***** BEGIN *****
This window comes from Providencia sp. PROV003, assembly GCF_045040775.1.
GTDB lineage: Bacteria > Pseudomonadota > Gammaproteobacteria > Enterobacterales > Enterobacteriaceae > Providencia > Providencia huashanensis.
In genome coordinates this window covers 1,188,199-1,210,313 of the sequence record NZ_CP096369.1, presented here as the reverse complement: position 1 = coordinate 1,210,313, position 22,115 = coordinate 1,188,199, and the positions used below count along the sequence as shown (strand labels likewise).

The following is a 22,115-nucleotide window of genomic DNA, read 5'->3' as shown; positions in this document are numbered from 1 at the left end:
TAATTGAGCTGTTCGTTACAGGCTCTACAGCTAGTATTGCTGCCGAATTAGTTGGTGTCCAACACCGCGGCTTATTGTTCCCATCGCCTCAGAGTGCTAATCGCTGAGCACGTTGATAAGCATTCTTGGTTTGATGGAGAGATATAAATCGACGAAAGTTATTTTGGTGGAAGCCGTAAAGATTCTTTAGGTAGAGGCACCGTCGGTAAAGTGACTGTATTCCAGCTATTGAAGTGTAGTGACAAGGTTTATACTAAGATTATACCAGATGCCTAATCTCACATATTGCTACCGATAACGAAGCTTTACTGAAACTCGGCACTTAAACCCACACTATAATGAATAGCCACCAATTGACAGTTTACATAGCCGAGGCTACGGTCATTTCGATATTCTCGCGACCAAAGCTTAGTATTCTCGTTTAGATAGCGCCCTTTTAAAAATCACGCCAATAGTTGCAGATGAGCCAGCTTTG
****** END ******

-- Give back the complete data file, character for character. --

This window comes from Providencia sp. PROV003, assembly GCF_045040775.1.
GTDB lineage: Bacteria > Pseudomonadota > Gammaproteobacteria > Enterobacterales > Enterobacteriaceae > Providencia > Providencia huashanensis.
In genome coordinates this window covers 1,188,199-1,210,313 of the sequence record NZ_CP096369.1, presented here as the reverse complement: position 1 = coordinate 1,210,313, position 22,115 = coordinate 1,188,199, and the positions used below count along the sequence as shown (strand labels likewise).

The following is a 22,115-nucleotide window of genomic DNA, read 5'->3' as shown; positions in this document are numbered from 1 at the left end:
TAATTGAGCTGTTCGTTACAGGCTCTACAGCTAGTATTGCTGCCGAATTAGTTGGTGTCCAACACCGCGGCTTATTGTTCCCATCGCCTCAGAGTGCTAATCGCTGAGCACGTTGATAAGCATTCTTGGTTTGATGGAGAGATATAAATCGACGAAAGTTATTTTGGTGGAAGCCGTAAAGATTCTTTAGGTAGAGGCACCGTCGGTAAAGTGACTGTATTCCAGCTATTGAAGTGTAGTGACAAGGTTTATACTAAGATTATACCAGATGCCTAATCTCACATATTGCTACCGATAACGAAGCTTTACTGAAACTCGGCACTTAAACCCACACTATAATGAATAGCCACCAATTGACAGTTTACATAGCCGAGGCTACGGTCATTTCGATATTCTCGCGACCAAAGCTTAGTATTCTCGTTTAGATAGCGCCCTTTTAAAAATCACGCCAATAGTTGCAGATGAGCCAGCTTTG